Using state-of-the-art equipment, a group of activists, led by renowned dolphin trainer Ric O'Barry, infiltrate a cove near Taijii, Japan to expose both a shocking instance of animal abuse and a serious threat to human health.
In January 2013, Laura Poitras started receiving anonymous encrypted e-mails from "CITIZENFOUR," who claimed to have evidence of illegal covert surveillance programs run by the NSA in collaboration with other intelligence agencies worldwide. Five months later, she and reporters Glenn Greenwald and Ewen MacAskill flew to Hong Kong for the first of many meetings with the man who turned out to be Edward Snowden. She brought her camera with her. The resulting film is history unfolding before our eyes.Written by
One of the last title cards reads: "Edward Snowden's longtime partner, Lindsay Mills moves to Moscow to be with him", Snowden has stated in many interviews that Lindsay is his girlfriend not life partner. See more »
I really appreciate what Snowden did and this film only raises my level of gratitude because it shows the man as well as the information he disclosed. Given this and the risk a filmmaker takes when recording a sensitive subject like this, I do think that the makers of Citizenfour should be praised.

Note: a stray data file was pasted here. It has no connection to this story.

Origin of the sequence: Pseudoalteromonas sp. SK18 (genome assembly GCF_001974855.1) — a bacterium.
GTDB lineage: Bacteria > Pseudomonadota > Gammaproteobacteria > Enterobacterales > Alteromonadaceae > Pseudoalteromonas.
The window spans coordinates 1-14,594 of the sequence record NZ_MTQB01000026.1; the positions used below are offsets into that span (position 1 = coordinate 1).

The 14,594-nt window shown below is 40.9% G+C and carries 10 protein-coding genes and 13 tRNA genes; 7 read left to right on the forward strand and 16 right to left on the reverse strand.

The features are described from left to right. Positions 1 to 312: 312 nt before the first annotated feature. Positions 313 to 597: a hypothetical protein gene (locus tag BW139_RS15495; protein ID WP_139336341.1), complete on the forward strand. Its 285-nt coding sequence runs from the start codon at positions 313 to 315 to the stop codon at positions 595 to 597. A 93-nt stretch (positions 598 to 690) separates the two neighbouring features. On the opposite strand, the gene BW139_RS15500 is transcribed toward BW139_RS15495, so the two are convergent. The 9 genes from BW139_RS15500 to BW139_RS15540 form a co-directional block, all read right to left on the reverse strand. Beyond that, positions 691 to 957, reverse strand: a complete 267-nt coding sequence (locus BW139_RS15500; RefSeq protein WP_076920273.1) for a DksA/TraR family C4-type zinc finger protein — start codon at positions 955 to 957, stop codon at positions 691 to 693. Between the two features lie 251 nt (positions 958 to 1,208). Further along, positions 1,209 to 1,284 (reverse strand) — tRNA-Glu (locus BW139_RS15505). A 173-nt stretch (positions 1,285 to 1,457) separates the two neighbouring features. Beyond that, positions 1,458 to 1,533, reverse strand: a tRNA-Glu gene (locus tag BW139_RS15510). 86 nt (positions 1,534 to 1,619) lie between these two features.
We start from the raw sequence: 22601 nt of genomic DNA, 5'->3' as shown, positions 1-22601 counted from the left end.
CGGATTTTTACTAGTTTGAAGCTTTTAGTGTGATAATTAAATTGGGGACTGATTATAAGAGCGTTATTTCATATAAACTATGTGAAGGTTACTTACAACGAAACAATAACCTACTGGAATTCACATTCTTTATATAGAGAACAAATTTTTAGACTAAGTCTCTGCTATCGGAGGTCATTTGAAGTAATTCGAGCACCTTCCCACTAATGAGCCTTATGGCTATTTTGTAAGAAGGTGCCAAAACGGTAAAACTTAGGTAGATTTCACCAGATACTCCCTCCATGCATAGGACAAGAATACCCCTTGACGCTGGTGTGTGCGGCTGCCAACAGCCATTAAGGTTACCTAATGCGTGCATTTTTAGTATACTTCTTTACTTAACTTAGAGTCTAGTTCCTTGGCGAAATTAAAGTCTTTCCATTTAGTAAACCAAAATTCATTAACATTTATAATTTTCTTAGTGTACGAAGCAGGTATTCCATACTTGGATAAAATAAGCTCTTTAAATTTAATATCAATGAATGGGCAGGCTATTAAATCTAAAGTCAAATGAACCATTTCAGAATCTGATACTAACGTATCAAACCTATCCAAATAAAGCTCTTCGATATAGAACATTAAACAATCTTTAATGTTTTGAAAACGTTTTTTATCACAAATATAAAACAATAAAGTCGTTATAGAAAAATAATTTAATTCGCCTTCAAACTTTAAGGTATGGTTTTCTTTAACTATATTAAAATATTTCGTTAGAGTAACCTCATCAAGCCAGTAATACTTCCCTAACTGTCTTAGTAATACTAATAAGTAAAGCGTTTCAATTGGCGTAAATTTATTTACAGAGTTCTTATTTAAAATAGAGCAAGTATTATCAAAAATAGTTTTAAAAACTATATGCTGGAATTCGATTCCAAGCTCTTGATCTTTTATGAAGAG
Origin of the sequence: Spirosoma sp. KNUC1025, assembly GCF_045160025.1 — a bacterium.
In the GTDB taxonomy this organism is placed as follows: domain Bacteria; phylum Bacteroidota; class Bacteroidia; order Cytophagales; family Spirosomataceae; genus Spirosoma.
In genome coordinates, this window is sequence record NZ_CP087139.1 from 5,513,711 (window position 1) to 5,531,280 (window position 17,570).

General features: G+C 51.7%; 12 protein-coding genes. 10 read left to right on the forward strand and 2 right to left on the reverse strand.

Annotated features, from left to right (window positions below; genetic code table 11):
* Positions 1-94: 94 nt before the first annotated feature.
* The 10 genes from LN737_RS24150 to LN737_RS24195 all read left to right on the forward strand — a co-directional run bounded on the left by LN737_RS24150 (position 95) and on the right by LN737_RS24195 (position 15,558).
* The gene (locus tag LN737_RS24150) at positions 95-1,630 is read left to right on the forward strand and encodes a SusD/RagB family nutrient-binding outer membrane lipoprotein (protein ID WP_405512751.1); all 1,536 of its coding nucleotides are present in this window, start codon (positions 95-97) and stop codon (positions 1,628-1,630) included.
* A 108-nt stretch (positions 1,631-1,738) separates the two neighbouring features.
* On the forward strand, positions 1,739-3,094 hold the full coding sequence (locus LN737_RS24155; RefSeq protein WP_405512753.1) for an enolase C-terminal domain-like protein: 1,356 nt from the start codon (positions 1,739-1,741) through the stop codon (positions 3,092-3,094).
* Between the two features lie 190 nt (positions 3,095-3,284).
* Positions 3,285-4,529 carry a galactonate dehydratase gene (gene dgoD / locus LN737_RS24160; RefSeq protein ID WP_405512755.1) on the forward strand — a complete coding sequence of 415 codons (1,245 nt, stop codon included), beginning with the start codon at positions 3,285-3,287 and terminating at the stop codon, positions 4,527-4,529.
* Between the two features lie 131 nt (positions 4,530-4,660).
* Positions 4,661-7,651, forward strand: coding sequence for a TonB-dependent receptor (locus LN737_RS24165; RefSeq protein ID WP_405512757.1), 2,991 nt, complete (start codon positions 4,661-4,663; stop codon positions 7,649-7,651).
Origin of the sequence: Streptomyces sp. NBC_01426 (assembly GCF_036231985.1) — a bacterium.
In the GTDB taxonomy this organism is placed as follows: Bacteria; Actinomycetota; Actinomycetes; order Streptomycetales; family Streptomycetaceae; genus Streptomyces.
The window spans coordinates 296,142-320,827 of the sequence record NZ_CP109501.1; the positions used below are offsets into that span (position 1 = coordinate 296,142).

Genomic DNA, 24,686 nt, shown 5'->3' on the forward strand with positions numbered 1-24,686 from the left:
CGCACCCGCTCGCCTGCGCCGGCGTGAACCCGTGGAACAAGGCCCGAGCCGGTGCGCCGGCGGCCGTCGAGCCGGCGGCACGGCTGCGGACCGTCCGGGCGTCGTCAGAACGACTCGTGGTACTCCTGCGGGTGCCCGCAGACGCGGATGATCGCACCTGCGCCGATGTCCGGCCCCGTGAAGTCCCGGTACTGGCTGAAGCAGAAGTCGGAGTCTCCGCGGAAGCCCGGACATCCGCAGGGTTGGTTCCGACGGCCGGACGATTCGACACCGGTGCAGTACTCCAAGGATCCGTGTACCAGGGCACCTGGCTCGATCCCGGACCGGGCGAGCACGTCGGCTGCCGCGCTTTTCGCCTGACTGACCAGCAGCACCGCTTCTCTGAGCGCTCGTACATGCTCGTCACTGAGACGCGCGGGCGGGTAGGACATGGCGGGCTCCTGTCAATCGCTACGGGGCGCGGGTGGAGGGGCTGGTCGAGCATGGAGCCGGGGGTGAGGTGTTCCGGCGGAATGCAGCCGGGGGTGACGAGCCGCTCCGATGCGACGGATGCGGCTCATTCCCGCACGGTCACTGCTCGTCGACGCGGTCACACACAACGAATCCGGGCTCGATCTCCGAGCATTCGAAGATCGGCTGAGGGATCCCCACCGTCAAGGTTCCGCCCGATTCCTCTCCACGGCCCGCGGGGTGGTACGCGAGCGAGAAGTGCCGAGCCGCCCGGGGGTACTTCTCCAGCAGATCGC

However, once you start watching it you realize that it is made from the same mold that other revelatory, controversial or conspiracist documentaries are made from. The Oscar is not for the quality of the film as it is for the subject. And, assuming that you are informed about the case - I still get the shivers when I see that most people I meet don't even know who Snowden is, you might find it difficult to understand why this movie is better than others, cinematically speaking.
Also, I feel that the film was way too focused on the journalistic process and too little on the actual meaning of the information or the aftermath of the disclosures. It is, actually, a human angle story more than a documentary about the biggest intelligence reveal of the last century. While not a bad thing, it is ironically what Snowden repeatedly said he does not want: to be the center of the story.
One gets to feel the alienation and pervasive angst that Snowden felt, even if this is sometimes done through cheap soundtrack tricks. One sees a smiling 29 year old become burdened more and more as time goes by. Less smiling, more dark patches under the eyes, more bewildered looks. And this while staying in hotels and having communication with people that relay his information and while being protected by a nation state. It is unimaginable what a normal person, without this safety net, would feel.
Bottom line: certainly worth watching, not so sure about the Oscar thing, but as long as that raises awareness of the subject matter, it is also worthy.
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